Harry Potter : No spoilers but how would you handle this?

Here’s an interesting thought experiment we came up with the other day.

Suppose … just suppose, Harry does die in the last book.

You’re the editor of the local newspaper when a kid in your town gets so despondant over how the books ends, he commits suicide.

How do you report it? A kid committing suicide is not something you could afford to not report. But by reporting the story of the suicide you would almost by necessity have to reveal the ending of the book.

What would you do?

A child, depreseed by the ending of J.K. Rowling’s new novel “Deathly Hallows” committed suicide today in Anytown, USA.

I jump on the BS wagon, sensationalize it, & blame the book.

After all, Journalism isn’t about truth–it’s about selling ad space.

Be vague: “A young fan of Harry Potter has committed suicide after reading the final volume, allegedly motivated by grief at the death of a character in the story.”

You can fill paragraph after paragraph with general stuff about the series and how much the kid liked it. Just don’t say which character it is, and don’t use any quotes from friends/family pinpointing the identity.

How would the same editor handle the tragic case of a lass who couldn’t handle the end of Anna Karenina?

“Broomstick Lover Flies Off the Handle”?

Why not? There were over 32,000 suicides in the US in 2004 (last available data.) About 4,500 were under the age of 24. That’s more than 12 a day. How many of those do you think rated a newspaper story?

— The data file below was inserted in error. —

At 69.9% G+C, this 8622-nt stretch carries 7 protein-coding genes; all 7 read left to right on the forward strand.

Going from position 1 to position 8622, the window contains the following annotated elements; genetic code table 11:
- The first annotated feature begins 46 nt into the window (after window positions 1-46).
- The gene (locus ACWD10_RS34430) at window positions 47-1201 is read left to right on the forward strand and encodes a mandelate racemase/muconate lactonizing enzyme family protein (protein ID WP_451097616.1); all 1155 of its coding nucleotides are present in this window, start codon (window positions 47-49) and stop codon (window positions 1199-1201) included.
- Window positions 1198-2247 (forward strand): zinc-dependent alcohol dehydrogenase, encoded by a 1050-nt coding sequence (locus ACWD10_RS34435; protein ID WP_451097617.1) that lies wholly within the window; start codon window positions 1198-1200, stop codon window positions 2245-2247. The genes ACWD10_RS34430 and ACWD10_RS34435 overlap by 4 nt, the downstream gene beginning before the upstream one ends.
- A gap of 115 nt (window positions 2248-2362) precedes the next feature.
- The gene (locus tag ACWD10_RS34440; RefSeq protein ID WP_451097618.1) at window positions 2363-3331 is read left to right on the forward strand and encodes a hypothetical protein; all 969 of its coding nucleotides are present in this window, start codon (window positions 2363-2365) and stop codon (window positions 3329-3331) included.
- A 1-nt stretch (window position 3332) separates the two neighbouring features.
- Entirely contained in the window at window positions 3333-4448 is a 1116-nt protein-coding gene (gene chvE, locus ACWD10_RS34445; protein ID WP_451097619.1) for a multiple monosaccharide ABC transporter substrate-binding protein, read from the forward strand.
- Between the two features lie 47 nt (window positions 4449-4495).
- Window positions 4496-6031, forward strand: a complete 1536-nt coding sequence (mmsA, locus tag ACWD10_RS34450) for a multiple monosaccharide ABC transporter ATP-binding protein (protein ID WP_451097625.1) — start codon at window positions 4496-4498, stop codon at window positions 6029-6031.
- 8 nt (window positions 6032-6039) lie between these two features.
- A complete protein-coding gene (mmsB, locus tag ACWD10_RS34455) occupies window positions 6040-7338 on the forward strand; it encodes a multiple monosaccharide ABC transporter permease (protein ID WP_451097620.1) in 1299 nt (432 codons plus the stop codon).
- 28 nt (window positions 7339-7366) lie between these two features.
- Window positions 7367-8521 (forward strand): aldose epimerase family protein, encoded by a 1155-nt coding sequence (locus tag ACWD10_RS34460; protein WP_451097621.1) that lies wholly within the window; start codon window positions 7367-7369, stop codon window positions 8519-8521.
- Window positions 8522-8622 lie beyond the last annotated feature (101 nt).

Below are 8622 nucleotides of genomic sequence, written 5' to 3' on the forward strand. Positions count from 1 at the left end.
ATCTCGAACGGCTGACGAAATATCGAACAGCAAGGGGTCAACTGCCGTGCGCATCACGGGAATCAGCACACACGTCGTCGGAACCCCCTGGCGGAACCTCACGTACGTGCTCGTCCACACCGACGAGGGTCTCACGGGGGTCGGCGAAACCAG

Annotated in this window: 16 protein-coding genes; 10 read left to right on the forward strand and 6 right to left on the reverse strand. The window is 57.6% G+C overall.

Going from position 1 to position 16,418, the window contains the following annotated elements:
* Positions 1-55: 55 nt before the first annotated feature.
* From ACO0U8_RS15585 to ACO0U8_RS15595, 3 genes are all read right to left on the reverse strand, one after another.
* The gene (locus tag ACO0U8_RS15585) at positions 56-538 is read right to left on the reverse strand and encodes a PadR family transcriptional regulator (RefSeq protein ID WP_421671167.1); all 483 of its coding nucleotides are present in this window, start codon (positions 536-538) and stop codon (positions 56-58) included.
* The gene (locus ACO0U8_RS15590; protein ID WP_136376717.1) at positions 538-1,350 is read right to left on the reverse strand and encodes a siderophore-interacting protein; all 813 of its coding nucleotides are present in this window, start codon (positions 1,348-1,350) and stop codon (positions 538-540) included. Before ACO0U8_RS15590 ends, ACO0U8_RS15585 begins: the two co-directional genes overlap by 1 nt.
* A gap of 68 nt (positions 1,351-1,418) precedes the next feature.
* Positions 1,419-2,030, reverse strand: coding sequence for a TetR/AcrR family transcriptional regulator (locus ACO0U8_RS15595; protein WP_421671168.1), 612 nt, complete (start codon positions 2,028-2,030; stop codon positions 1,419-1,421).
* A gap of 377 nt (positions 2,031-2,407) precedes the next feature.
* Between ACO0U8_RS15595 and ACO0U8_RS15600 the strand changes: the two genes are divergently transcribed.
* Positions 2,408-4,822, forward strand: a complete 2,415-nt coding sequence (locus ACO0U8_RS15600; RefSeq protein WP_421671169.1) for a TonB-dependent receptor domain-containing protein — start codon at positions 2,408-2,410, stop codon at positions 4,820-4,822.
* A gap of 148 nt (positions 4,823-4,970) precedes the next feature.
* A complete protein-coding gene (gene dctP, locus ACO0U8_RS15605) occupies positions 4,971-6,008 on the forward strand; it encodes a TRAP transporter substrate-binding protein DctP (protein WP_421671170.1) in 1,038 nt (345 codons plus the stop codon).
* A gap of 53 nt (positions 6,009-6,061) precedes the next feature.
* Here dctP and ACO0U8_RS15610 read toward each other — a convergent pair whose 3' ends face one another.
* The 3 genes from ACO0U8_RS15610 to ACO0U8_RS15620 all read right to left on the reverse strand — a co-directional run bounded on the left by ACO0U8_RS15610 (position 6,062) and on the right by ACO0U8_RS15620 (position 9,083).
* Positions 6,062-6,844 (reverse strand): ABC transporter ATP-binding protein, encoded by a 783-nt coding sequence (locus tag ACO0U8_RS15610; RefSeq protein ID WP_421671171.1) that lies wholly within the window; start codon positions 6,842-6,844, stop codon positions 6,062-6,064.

Yeah, I’ve heard that a lot of newspapers choose NOT to report suicides because they don’t want to encourage copycats.
Personally, I think that’s probably best. It would be better for everyone to just not publicize it - the family proabbly doesn’t want it to be in the news, and you don’t want any other mentally unstable people getting ideas from the publicity about it.

And besides, who can really say that the book was the real cause? Even if the suicide note talked about the book, someone in that condition of mental distress may not be able to really articulate the root issues.

If you amend that to “A kid committing suicide over the ending of the new Harry Potter book is not something you could afford to not report”, then I think Euty is right. It’s the cause of the suicide that makes the suicide newsworthy.

Personally, I think the nature of the event trumps concerns about spoilers. A journalist could either do the newspaper equivalent of spoiler tags, which would be tacky, or he could dance around the details of the cause, which would be silly. Despite the worldwide popularity of the books, there are people out there who don’t give a damn about Harry Potter, and it’s a disservice to them to leave these details vague.

For the people who do care, obviously, if the kid killed himself, the ending was unexpected and upsetting, so that should be more than enough warning to not read more of the article if you don’t want to be spoiled.

I’d probably handle it the way that my hometown paper always handled kids who committed suicide - no article, just an obit that says they “passed away at home”. Everybody can pretty much figure out what that means (since there is no accompanying story about a murder) and it’s probably not their business why the kid killed himself.

It would be like the case in the 80s, where some kid killed himself and the parents said it was because of heavy metal music (I don’t have a cite, but I’m sure others will remember it).

But, as lavenderviolet said, that may not have been (and most likely wasn’t) the cause of the suicide. If a parent blames the Harry Potter book for being the cause, then the newspapers are just reporting in tabloid fashion, IMO.